I am currently working as a psychiatrist, lecturer and researcher at the University Hospital in the Department of Psychiatry, Wroclaw Medical University, Wroclaw, Poland. Additionally, I work at the Department of Psychology as well as at the Institute of Health Psychology. My main interest is genetics, epigenetics psychoneuroimmunology and computational modeling of cognitive functions using artificial neural networks.
I am an Assistant Professor of Psychiatry (M.D., Ph.D.) and the Associate Director of Medical Student Education in Psychiatry at Emory University. My clinical work focuses on the treatment of mood, anxiety, and stress/trauma-related disorders in adolescents and young adults. My primary research interest is the study of the psychobiology of trauma and stress across the lifespan. In addition to the complications of trauma-related psychopathology (post-traumatic stress disorder, depression, personality disorders, and substance abuse), individuals exposed to trauma also often bear a heavy burden of stress-related medical illness including obesity, diabetes mellitus, metabolic syndrome, and cardiovascular disease. Impoverished minority populations in particular are at high risk for trauma exposure and have limited access to behavioral and medical healthcare. My current research focuses on the genetic mechanisms, environmental exposures, and stress pathobiology that contribute to risk for these disorders with particular emphasis on diabetes mellitus.
Professor of Psychology and Director of the Memory & Cognition Laboratory at the University of British Columbia. Has served in various editorial capacities, and is involved in organized psychology, currently serving as the secretary/treasurer of the Canadian Society for Brain Behaviour and Cognitive Science, and in 2010-2011 as President of the Canadian Psychological Association.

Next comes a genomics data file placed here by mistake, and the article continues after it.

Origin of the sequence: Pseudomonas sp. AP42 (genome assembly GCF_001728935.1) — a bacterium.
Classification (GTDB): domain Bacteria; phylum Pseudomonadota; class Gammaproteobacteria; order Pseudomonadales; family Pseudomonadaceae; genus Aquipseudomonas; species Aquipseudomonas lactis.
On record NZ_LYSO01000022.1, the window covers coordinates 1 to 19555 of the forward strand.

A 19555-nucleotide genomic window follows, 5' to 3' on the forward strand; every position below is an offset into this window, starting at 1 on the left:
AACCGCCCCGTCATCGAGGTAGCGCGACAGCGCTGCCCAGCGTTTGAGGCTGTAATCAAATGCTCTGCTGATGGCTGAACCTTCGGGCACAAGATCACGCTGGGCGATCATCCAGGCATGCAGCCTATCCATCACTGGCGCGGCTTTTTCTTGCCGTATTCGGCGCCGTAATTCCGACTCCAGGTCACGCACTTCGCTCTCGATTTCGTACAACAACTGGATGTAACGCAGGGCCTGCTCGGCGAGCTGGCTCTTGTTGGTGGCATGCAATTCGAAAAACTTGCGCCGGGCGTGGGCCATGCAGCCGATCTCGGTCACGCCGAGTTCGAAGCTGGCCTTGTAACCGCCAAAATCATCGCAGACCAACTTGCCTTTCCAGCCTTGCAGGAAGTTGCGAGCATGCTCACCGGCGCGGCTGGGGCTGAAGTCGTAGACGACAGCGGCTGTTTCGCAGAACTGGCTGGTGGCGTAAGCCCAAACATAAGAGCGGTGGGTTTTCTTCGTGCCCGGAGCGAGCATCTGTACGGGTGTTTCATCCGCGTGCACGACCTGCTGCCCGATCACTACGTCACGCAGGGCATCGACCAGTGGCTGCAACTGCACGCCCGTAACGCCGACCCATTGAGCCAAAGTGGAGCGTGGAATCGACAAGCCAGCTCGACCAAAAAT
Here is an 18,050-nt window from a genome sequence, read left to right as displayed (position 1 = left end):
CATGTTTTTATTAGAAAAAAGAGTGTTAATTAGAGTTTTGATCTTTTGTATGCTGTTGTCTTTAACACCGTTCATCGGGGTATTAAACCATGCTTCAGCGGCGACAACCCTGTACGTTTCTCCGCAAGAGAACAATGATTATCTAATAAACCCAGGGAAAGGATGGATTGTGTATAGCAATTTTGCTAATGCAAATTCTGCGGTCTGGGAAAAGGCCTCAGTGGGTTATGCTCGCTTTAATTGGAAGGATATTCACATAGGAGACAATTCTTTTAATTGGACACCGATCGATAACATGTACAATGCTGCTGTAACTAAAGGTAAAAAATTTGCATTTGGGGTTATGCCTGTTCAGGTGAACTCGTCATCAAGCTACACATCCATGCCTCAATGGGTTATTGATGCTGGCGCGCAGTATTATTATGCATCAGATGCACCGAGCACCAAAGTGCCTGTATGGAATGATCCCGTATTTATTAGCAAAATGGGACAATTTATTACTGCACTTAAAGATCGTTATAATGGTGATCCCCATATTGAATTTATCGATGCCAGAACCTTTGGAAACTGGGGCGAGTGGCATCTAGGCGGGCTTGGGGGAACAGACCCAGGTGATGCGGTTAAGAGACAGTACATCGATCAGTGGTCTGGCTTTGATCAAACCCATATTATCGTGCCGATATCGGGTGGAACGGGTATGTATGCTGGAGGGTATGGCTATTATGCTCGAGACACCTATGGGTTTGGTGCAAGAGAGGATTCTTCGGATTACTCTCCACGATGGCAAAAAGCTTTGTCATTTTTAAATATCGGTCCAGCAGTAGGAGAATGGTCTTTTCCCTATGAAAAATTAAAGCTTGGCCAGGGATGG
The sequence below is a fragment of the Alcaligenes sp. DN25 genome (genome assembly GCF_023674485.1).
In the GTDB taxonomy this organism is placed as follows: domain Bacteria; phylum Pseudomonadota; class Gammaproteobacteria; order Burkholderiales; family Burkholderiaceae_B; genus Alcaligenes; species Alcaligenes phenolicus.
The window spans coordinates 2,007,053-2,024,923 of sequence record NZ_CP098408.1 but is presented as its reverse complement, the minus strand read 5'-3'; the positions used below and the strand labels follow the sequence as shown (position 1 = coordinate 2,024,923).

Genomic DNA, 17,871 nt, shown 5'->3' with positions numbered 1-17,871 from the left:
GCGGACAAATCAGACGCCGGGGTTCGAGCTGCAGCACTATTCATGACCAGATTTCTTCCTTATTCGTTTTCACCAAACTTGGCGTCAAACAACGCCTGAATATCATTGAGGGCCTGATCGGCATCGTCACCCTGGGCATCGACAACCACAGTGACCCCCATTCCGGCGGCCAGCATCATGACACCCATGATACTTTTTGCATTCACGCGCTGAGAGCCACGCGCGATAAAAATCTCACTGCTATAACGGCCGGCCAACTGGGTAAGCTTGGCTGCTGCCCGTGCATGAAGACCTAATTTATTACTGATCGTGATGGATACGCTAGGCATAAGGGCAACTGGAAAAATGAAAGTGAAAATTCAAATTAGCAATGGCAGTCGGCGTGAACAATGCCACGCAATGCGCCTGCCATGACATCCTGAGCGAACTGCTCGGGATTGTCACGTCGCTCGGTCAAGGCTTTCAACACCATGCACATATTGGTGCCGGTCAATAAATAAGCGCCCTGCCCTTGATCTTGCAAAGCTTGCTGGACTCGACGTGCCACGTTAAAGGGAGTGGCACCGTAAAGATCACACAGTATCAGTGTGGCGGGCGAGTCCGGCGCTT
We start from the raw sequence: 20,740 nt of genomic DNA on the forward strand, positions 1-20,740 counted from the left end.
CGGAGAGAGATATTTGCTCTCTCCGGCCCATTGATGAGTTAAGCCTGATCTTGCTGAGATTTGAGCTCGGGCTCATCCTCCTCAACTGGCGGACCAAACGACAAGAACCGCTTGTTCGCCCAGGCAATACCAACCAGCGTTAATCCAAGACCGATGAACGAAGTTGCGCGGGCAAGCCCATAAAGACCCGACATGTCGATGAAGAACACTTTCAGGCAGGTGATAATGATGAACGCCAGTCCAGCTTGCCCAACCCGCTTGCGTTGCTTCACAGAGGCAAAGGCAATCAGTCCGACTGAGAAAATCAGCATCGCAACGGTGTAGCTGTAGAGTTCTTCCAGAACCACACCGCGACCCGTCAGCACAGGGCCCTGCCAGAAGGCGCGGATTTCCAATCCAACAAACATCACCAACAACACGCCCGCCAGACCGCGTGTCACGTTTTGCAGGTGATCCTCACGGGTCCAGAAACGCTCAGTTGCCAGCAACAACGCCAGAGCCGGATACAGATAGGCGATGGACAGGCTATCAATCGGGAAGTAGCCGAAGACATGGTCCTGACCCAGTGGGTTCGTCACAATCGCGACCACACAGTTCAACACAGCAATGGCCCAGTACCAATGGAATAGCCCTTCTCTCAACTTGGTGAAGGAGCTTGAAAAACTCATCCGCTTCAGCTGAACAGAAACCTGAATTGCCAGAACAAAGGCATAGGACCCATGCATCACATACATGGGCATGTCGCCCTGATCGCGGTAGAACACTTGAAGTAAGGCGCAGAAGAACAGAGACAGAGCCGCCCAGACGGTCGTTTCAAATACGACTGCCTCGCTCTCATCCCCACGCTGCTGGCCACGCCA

Dr. Hallett obtained his A.B. and M.D. at Harvard University, had his internship in Medicine at the Peter Bent Brigham Hospital and his Neurology training at Massachusetts General Hospital. He had fellowships in neurophysiology at the NIH and in the Department of Neurology, Institute of Psychiatry in London, where he worked with C. David Marsden. Before coming to NIH in 1984, Dr. Hallett was the Chief of the Clinical Neurophysiology Laboratory at the Brigham and Women's Hospital in Boston and worked his way up to Associate Professor of Neurology at Harvard Medical School. He is currently Chief of the Medical Neurology Branch and Chief of its Human Motor Control Section. He is now President of the International Federation of Clinical Neurophysiology. He has been President of the Movement Disorder Society and Vice-President of the American Academy of Neurology. Among many awards, in 2012 he became an Honorary Member of the American Neurological Association , and in 2014 won the Lifetime Achievement Award of the American Association of Neuromuscular and Electrodiagnostic Medicine. His research activities focus on the physiology of human voluntary movement and its pathophysiology in disordered voluntary movement and involuntary movement.
Head of the Department of Child and Adolescent Psychiatry, Psychosomatics and Psychotherapy, University of Duisburg-Essen. Medical Director of LVR-Klinikum Essen, University of Duisburg-Essen. Former President of the German Society of Child and Adolescent Psychiatry, Psychosomatics and Psychotherapy.